- Basque separatists - ETA - Spain
ETA says it is ready to move forward 'on path of political change'
The Basque armed separatist movement ETA, considered a terrorist organisation by the EU and the US, has said it is ready to move forward "on the path of political change". But the group stopped short of renouncing violence, as demanded by Spain.
AFP - The Basque armed separatist movement ETA said Sunday it is ready to move forward on the path of political change, but it stopped short of renouncing violence as demanded by the Spanish government.
"ETA ... makes known its readiness to take the necessary steps on the path of political change, in its corresponding space," said an extract from the statement published by the Gara daily, translated from Basque into Spanish.
In February a number of prominent separatists close to the banned Batasuna party called for the Basque question to be resolved through a democratic process and without violence, although they did not explicitly criticise ETA.
The former spokesman of Batasuna, ETA's political wing, Arnaldo Otegi said earlier this month that the group would soon give up violence or be defeated. But Sunday's statement made no explicit reference to a laying down of arms.
ETA expressed its "will to resolve the conflict" while at the same time reaffirming "its engagement with the Basque country" and its determination to "struggle staunchly for the Basque country."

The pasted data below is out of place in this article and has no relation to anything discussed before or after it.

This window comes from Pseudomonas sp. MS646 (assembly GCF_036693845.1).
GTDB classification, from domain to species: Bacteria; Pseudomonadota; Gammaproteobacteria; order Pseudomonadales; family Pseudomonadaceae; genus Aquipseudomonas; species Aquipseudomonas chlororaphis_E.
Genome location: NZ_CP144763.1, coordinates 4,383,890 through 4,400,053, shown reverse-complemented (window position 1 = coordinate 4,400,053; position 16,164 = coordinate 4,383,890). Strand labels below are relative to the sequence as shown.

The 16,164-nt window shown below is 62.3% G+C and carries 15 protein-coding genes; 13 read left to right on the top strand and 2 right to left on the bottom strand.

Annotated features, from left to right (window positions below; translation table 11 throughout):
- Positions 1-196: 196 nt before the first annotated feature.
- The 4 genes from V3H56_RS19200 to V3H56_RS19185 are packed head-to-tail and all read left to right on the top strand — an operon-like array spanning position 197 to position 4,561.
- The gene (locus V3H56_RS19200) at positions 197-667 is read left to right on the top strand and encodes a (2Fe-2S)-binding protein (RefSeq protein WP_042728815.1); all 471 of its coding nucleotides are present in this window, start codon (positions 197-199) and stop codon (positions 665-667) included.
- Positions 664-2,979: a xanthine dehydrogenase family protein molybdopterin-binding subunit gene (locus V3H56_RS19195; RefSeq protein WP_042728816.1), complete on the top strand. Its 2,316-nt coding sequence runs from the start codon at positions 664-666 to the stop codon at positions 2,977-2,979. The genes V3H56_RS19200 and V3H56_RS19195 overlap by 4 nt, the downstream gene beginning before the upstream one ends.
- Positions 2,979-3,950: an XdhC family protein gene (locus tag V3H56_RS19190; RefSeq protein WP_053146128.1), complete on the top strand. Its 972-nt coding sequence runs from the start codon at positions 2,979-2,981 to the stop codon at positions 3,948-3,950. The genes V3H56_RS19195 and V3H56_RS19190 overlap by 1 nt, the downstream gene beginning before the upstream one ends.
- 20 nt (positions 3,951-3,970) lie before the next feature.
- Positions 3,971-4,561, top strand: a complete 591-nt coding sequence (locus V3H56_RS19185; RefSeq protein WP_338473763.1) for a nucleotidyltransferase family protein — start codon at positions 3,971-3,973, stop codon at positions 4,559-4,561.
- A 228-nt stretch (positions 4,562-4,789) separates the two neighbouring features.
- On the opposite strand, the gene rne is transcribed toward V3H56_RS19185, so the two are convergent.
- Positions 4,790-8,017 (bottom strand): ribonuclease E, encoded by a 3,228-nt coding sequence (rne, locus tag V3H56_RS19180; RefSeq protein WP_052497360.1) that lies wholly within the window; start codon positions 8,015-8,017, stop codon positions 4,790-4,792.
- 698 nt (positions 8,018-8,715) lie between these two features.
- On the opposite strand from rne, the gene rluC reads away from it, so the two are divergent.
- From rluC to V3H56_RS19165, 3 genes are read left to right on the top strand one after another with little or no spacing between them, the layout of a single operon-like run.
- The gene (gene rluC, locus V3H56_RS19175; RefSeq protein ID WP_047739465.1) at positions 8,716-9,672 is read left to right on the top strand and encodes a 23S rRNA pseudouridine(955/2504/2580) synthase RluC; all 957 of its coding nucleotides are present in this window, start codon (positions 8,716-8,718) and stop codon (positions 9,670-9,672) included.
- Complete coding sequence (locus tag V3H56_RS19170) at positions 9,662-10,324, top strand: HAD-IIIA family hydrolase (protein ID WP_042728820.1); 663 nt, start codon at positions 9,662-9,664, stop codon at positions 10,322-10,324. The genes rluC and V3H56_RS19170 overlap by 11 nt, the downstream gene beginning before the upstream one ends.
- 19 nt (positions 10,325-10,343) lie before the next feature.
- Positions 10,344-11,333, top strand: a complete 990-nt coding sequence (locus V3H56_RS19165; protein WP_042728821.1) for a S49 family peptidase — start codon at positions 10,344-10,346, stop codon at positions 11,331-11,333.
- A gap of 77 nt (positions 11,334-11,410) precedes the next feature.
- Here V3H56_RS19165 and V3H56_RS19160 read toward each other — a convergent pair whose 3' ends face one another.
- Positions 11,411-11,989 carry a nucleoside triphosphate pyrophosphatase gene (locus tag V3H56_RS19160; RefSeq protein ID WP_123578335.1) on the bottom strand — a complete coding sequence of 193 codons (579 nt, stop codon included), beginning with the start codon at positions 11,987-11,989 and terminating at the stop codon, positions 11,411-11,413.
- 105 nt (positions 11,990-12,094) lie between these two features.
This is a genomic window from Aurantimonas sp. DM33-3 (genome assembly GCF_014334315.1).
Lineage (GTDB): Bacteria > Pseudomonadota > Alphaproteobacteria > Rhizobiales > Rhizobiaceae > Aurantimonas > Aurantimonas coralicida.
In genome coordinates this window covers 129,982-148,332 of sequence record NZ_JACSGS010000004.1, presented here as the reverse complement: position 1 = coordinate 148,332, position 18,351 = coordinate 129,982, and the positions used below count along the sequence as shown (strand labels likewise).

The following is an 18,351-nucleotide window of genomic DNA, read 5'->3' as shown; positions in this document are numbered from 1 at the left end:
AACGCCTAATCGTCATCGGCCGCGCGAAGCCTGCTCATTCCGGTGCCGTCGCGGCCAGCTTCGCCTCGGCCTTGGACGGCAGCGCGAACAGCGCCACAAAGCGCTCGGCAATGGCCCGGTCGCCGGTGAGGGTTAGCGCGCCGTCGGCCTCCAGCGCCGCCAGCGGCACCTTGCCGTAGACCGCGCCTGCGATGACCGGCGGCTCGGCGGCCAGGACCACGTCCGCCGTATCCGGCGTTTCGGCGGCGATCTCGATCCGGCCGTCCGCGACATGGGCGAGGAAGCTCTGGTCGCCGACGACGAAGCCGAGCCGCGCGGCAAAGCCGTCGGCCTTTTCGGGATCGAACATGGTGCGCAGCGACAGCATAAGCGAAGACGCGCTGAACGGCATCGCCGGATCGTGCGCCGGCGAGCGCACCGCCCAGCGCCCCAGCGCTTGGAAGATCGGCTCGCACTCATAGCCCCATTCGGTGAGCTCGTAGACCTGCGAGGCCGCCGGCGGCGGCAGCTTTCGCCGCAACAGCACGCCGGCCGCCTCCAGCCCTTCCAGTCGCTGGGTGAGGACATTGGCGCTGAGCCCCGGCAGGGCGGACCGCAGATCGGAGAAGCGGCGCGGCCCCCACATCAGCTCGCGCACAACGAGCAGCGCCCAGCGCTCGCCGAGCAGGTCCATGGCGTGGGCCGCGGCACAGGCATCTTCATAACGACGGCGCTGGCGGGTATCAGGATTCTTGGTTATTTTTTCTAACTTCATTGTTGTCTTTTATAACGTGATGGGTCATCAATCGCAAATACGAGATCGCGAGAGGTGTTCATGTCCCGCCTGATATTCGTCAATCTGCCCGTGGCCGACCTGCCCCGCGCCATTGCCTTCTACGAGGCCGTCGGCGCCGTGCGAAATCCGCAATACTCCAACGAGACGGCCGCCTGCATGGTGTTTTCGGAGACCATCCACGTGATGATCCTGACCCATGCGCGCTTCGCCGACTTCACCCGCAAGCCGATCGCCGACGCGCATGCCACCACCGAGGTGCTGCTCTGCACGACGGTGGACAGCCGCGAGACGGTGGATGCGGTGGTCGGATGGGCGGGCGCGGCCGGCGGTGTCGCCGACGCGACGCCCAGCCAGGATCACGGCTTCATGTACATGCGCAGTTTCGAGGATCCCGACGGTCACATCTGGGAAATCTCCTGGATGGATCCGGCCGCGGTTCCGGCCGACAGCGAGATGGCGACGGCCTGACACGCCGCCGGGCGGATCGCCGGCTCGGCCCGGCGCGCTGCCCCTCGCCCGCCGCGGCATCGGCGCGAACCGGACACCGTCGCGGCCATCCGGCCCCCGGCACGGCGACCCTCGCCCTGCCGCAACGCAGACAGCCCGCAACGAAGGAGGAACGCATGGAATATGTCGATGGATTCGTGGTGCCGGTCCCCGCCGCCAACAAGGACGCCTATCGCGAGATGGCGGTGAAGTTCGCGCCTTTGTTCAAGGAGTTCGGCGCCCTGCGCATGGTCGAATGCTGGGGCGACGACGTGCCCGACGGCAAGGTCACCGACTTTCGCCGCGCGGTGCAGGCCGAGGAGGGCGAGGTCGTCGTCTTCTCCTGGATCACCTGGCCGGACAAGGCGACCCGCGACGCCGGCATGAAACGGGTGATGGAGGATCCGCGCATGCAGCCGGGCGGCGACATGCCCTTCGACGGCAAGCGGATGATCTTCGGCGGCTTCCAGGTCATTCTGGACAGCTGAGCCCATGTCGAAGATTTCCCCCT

"We will not stop before reaching freedom," the statement said.
ETA, considered a terrorist organisation by both the European Union and the United States, is held responsible for 829 deaths in a 41-year campaign for independence for the Basque region of northern Spain and southwestern France.
The killing of a French police officer in a shootout near Paris last week has been blamed on ETA although there has been no claim of responsibility from the group itself.
The group announced a "permanent ceasefire" in March 2006 but months later reversed course and in December 2006 set off a bomb at a car park at Madrid's international airport.
After formally calling off the ceasefire and peace talks in June 2007, the Spanish government redoubled its efforts against ETA, and the arrests over the past three years of its leaders is believed to have severely dented its operations.